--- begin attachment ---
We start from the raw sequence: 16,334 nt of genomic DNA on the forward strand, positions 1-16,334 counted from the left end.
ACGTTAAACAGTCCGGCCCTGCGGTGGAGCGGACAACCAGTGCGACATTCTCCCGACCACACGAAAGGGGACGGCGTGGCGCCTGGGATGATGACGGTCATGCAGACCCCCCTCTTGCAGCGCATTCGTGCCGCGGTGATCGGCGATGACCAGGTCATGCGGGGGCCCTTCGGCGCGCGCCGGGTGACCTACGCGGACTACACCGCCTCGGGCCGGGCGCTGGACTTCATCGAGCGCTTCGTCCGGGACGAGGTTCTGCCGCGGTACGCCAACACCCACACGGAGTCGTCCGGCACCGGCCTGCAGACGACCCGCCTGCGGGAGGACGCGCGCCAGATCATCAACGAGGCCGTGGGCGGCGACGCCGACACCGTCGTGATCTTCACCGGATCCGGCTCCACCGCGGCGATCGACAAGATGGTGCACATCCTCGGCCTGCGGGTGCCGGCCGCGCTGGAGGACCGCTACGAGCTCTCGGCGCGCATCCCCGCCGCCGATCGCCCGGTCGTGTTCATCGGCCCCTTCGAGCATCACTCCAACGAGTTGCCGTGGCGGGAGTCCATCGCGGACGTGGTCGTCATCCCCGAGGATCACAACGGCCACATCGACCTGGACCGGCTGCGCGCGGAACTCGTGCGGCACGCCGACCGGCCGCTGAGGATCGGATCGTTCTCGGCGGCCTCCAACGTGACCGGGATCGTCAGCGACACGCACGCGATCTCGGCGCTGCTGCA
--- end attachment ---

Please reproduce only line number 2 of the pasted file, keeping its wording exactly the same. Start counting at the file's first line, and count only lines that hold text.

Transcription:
ACGTTAAACAGTCCGGCCCTGCGGTGGAGCGGACAACCAGTGCGACATTCTCCCGACCACACGAAAGGGGACGGCGTGGCGCCTGGGATGATGACGGTCATGCAGACCCCCCTCTTGCAGCGCATTCGTGCCGCGGTGATCGGCGATGACCAGGTCATGCGGGGGCCCTTCGGCGCGCGCCGGGTGACCTACGCGGACTACACCGCCTCGGGCCGGGCGCTGGACTTCATCGAGCGCTTCGTCCGGGACGAGGTTCTGCCGCGGTACGCCAACACCCACACGGAGTCGTCCGGCACCGGCCTGCAGACGACCCGCCTGCGGGAGGACGCGCGCCAGATCATCAACGAGGCCGTGGGCGGCGACGCCGACACCGTCGTGATCTTCACCGGATCCGGCTCCACCGCGGCGATCGACAAGATGGTGCACATCCTCGGCCTGCGGGTGCCGGCCGCGCTGGAGGACCGCTACGAGCTCTCGGCGCGCATCCCCGCCGCCGATCGCCCGGTCGTGTTCATCGGCCCCTTCGAGCATCACTCCAACGAGTTGCCGTGGCGGGAGTCCATCGCGGACGTGGTCGTCATCCCCGAGGATCACAACGGCCACATCGACCTGGACCGGCTGCGCGCGGAACTCGTGCGGCACGCCGACCGGCCGCTGAGGATCGGATCGTTCTCGGCGGCCTCCAACGTGACCGGGATCGTCAGCGACACGCACGCGATCTCGGCGCTGCTGCA